The ICE assembly 10 also includes an air intake system, which is represented herein by an intake manifold 40 (or inlet manifold) in downstream fluid communication with a throttle body 42. The throttle body 42 is operable to regulate the amount of air flowing into the engine, normally in response to driver input. The intake manifold 40, on the other hand, is responsible for evenly distributing the fuel/air mixture to the intake port(s) (not shown) of the various variable volume combustion chambers.

Operation of the ICE assembly 10 creates a pressure gradient when the engine is in an on-state. For example, the downward movement of the reciprocating pistons (not shown) inside each variable volume combustion chamber, along with the fluid restriction caused by the throttle valve (not shown) inside the throttle body 42 (referred to as “choked flow”) creates a vacuum inside the intake manifold 40.

The turbocharger device 14 is in fluid communication with the air intake system of the ICE assembly 10, operable to compress the incoming air charge before it enters the intake manifold 40. More specifically, the turbocharger device 14 includes a turbine portion 18 and a compressor portion 20. The turbine portion 18 has a turbine housing 22, which is fluidly coupled to the exhaust manifold 30 via exhaust line 38. The turbine housing 22 redirects a portion of the flowing exhaust stream from the exhaust manifold 30 to spin a turbine blade or impeller, shown hidden in FIG. 1 at 28, rotatably mounted therein. The compressor portion 20, on the other hand, has a compressor housing 24 with a compressor blade, shown schematically in phantom at 26 in FIG. 1, rotatably mounted therein. Inlet air for the compressor housing 24 is drawn from the ambient atmosphere through a clean air filter 32 via clean air duct 44.

The turbine blade 28 is rigidly coupled to the compressor blade 26 (e.g., linked by a shared axle) for unitary rotation therewith, as seen in FIG. 1. During normal operation of the ICE assembly 10, the turbine housing 22 receives exhaust gases from the exhaust manifold 30, forcing the impeller 28 and, thus, the compressor blade 26 to rotate. As the compressor blade 26 spins, ambient air received from air filter 32 is compressed within the compressor housing 24. Air compressed by the compressor portion 20 is communicated by compressor output duct (or CAC inlet duct) 46 to the CAC system 16, the compressor housing 24 being in upstream fluid communication with the CAC 16. It should be recognized that the present invention may incorporate a single turbocharger, twin turbochargers, staged turbochargers, or various other engine supercharging devices without departing from the intended scope of the present invention.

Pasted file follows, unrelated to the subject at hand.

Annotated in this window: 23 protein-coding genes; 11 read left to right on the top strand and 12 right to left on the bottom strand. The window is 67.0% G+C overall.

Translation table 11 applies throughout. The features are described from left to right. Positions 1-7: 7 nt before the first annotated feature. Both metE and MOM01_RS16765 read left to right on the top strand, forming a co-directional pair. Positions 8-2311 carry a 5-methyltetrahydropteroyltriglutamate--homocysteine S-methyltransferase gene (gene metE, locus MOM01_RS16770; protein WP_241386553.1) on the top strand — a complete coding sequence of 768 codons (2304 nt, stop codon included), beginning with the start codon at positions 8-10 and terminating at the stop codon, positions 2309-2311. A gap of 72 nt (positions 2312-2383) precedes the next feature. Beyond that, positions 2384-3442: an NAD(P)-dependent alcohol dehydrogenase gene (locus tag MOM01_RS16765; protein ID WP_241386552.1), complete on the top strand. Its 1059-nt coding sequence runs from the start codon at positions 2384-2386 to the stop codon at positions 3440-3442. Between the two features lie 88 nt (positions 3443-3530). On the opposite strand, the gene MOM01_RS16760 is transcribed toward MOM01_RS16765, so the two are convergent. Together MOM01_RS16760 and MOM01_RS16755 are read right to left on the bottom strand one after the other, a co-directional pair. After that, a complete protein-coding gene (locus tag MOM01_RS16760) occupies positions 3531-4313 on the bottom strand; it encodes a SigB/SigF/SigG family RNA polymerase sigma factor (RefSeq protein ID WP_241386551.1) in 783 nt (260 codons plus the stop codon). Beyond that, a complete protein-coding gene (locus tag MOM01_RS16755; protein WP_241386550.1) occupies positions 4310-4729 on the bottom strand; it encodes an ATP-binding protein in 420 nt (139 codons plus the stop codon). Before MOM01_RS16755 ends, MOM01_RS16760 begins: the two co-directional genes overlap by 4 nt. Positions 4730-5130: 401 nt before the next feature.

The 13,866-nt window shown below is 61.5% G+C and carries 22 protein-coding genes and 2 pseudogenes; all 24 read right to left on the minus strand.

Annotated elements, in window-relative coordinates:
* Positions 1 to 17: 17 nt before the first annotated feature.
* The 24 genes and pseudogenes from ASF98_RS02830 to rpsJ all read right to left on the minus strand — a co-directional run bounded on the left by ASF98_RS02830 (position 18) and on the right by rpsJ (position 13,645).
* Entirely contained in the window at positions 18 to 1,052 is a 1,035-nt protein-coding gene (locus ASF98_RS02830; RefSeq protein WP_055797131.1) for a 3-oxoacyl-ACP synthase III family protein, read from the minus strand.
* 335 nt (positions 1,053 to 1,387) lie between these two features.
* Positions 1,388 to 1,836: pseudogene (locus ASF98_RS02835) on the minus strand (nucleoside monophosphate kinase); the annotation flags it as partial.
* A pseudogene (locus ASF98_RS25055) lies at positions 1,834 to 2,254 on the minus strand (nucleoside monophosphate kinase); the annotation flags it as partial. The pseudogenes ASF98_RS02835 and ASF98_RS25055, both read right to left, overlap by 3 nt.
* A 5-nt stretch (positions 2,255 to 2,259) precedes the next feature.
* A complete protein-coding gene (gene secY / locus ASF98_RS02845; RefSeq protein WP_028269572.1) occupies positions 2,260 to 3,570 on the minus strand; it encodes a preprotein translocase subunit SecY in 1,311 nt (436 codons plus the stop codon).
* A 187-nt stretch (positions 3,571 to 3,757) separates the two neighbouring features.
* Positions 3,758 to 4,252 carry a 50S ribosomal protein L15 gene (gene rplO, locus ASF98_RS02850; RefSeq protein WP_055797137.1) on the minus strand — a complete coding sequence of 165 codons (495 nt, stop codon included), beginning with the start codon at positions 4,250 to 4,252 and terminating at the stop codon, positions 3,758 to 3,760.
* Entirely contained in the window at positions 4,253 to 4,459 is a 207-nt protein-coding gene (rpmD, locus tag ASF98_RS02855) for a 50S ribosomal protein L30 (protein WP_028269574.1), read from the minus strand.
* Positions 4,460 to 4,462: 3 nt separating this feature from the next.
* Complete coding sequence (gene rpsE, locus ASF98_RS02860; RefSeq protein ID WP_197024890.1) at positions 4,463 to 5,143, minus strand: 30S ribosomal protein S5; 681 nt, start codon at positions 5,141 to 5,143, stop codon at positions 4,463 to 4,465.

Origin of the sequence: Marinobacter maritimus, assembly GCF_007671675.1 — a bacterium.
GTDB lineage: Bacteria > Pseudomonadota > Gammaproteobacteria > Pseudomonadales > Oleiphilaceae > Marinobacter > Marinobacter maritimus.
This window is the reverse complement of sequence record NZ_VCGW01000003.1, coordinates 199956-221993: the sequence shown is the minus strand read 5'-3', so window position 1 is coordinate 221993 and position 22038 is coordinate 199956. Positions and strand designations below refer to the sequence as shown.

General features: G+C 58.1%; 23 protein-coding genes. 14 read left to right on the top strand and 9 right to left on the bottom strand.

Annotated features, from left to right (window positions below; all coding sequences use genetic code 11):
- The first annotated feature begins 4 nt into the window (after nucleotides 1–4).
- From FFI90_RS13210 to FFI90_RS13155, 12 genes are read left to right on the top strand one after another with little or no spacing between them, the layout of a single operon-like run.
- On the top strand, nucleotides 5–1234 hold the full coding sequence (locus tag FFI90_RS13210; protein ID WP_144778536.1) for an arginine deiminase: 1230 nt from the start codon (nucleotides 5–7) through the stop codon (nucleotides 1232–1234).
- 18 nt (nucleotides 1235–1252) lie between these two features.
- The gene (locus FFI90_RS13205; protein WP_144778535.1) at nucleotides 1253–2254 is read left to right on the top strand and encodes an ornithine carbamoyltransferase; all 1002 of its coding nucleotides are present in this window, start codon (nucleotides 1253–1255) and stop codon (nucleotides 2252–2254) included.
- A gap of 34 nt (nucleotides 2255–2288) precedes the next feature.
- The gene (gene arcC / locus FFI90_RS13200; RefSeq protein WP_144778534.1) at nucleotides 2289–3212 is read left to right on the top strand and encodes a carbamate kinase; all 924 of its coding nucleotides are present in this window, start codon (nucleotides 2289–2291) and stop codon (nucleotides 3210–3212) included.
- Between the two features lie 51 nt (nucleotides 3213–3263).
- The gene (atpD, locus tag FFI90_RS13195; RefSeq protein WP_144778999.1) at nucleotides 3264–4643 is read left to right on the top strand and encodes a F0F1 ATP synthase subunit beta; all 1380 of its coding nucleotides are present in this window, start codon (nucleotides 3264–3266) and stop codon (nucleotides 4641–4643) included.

Still referring to FIG. 1 of the drawings, a mass airflow (MAF) sensor 34 is positioned between the clean air filter 32 and clean air duct 44. The MAF sensor 34 is used to determine the mass of air entering the ICE assembly 10—i.e., through the compressor portion 20 of turbocharger device 14, and communicate this information to an engine control unit (ECU) 36. The air mass information is necessary for the ECU 36 to calculate and deliver the correct fuel mass to the intake manifold 40.